This is the second part of the series, Misdiagnosed Gallbladder Leads To Better Diabetes Management
Six years ago, my husband and I were invited over to another couple's house for 4th of July. We had great food, great wine, thoroughly enjoying the night. Nothing was over indulgent. We traveled home about 10:30, and by 11PM, I wasn't feeling well. I wondered if it was the red meat and red wine. Neither is regular in my diet, and I've been known to have trouble with tannins in red wine. I decided to just try to sleep, but was restless. By 3 am I was feeling significantly worse. All I wanted to do was get sick to see if I could get whatever was in my system out. By 5:30 am, I was lying on the bathroom floor thinking this is not red meat and red wine overkill, what was happening?
More than a year before my 4th of July incident, I started having signs of the trouble that lay ahead. For example, on several occasions, I had gone for a run between 6 and 10 miles only to return home with 300 to 500 blood sugars. One day, I ran 10 miles and when I had returned home, I had 538 blood sugar. What!? In 15 years of running, my body would respond by lowering the blood sugar while running and my diabetes management was easier when I exercised. A shift was definitely happening, but why?
I had been going to a general practitioner for my care. Because my A1C was pretty good - rarely above 7 - and my overall health was good, she never referred me to an endocrinologist. When I appeared in my general practitioner's office for a check up, I told her my blood sugar and running story. She felt this really wasn't her specialty, but she would recommend me to Dr. H., a great endocrinologist, that she referred lots of her patients to see.
I called and made an appointment for 2 months, and in the meantime, I worked like hell to follow my blood sugars more regularly and get on top of my eating. In 2 months, I went into see Dr. H and my A1C was 7.8. I told her about my blood sugar highs and without even looking up at me, she announced that I did not take care of myself. I was stunned! She accused me of missing injections, not eating proper foods and not knowing how to manage my diabetes. While her words stung, I took it to heart that maybe my management of diabetes was not so hot. It had been years since I was involved in diabetes education, so I thought "Ok, I'm game, fill me in!" She proceeded to tell me that I needed to see a nutritionist and diabetes educator, but only gave me the card of the nutritionist at my GP's office.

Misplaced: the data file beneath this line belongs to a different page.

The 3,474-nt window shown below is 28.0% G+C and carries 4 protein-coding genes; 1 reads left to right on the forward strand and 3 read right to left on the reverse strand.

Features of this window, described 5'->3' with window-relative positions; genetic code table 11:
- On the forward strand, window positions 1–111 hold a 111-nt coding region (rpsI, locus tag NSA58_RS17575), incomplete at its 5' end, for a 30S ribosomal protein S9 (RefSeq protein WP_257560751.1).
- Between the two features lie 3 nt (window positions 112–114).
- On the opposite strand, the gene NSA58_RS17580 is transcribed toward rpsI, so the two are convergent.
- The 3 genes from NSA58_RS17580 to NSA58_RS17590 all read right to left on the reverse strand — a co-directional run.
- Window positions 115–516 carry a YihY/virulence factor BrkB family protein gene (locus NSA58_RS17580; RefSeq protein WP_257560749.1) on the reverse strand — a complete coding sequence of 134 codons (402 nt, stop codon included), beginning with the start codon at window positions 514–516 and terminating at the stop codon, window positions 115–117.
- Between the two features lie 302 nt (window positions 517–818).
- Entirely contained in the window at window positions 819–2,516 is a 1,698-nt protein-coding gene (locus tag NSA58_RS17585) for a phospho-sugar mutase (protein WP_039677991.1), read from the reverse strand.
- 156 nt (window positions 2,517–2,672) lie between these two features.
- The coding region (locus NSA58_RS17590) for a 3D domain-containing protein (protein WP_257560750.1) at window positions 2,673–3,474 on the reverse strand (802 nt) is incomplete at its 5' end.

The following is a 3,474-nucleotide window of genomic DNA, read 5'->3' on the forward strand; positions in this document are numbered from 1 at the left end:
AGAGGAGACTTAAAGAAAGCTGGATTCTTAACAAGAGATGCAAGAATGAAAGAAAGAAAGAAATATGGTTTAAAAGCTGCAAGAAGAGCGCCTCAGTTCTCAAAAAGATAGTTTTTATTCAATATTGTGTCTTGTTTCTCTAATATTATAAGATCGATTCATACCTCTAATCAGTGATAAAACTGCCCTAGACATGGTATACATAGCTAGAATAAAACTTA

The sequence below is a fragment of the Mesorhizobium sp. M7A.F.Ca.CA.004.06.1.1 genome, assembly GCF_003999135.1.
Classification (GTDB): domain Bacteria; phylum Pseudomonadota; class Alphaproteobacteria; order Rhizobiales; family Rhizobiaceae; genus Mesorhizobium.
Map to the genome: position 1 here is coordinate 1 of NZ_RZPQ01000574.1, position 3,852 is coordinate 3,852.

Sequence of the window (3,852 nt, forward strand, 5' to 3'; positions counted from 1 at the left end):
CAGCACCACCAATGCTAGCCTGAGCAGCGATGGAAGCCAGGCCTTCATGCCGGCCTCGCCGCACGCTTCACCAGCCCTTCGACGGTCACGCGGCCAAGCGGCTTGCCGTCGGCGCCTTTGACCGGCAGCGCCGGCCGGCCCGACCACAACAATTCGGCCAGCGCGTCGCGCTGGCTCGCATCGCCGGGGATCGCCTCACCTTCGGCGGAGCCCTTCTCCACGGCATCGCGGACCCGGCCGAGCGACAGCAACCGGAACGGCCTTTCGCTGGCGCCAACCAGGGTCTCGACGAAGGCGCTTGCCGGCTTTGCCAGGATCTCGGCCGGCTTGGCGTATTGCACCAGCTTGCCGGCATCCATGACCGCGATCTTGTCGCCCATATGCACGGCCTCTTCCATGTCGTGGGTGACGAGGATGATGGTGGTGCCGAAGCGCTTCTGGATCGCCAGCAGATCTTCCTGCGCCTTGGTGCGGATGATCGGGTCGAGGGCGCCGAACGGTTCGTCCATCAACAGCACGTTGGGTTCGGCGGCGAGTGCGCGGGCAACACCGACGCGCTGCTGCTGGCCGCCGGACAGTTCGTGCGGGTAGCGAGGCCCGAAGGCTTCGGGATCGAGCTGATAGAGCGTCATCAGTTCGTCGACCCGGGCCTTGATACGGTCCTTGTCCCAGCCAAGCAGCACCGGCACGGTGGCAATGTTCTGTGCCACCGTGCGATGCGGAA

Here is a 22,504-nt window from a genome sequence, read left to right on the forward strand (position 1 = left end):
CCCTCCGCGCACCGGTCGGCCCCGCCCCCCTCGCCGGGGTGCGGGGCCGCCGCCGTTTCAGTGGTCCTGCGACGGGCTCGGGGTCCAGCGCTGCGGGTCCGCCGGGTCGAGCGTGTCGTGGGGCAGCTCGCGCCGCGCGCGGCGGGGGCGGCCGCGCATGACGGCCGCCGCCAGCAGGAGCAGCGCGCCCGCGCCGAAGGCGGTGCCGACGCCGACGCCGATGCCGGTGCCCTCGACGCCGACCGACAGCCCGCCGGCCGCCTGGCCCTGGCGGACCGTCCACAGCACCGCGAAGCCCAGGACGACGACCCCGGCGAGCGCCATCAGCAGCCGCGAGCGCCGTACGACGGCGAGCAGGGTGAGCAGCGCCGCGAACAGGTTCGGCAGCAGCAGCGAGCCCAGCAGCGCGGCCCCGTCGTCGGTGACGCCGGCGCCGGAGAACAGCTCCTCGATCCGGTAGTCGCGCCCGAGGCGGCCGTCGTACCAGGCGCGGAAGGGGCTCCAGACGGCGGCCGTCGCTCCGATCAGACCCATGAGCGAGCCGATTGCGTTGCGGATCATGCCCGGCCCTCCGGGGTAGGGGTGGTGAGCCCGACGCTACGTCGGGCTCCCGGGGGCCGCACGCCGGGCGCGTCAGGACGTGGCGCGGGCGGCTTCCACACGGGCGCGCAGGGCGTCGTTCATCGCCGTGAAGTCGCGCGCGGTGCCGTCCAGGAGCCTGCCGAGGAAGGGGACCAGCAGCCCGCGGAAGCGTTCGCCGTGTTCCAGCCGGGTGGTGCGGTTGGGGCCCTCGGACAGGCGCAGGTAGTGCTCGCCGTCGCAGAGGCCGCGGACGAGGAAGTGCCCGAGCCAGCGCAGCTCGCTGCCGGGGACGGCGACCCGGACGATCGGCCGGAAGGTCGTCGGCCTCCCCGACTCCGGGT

I met with the nutritionist and she gave me the food pyramid, which I found to be as helpful as a screen door on a submarine! She asked me if I knew how to carb count and I said sort of, but could use a refresher. My appointment was a half hour long and she explained how to measure food, follow the food pyramid and what a healthy meal should consist of. No carb counting or Calorie King recommendation.
In 4 months, I went back to see Dr. H. and she told me that my A1C was down to 6.8. Success! Why change anything? I had a 6.8, my change was I switched to Lantus from Humulin and from the food pyramid, I knew how many servings of the 5 food groups I needed to have. Cool!
I continued to run, and continued life in pretty much the same pattern. In January 2004, I had my first ER visit in probably 12-15 years. I woke up around 5 am and felt sick, soon followed by getting really sick. I asked my husband to take me to the ER for an IV and I stayed there for several hours. After palpating my abs, they assured me it was probably just the flu or food poisoning. I traveled home and laid low for a couple of days to recover in case it was the flu. A couple of weeks later, I met a friend for dinner and while sipping on a beer, I noticed that it didn't sit well with me. I felt slightly nauseous and something like mild heartburn, so I stopped drinking it.
What I would have done differently:
1) If the doctor isn't examining me before making a claim that I'm not doing something correctly, then I should have asked her to give me concrete evidence besides my blood glucose to explain her claim. I would hold her feet to the fire for a good explanation because that feeds the ability for both of you to decide on a course of action.
2) If the doctor makes a recommendation, make sure you get everyone's information. For example, my doctor recommended the nutritionist AND diabetes educator, but only gave me the card for the nutritionist.
3) Ask for reading recommendations and local group support and see what they offer. If they don't have information to local ADA, JDRF, or the hospital does not have support to offer, then do your homework. The doctors are not the end all, be all to our health... David Mendosa is! My point is network! Someone from your community may have experience or an idea for you!
Next: Health Unraveling and Emergency Care
Published On: March 04, 2009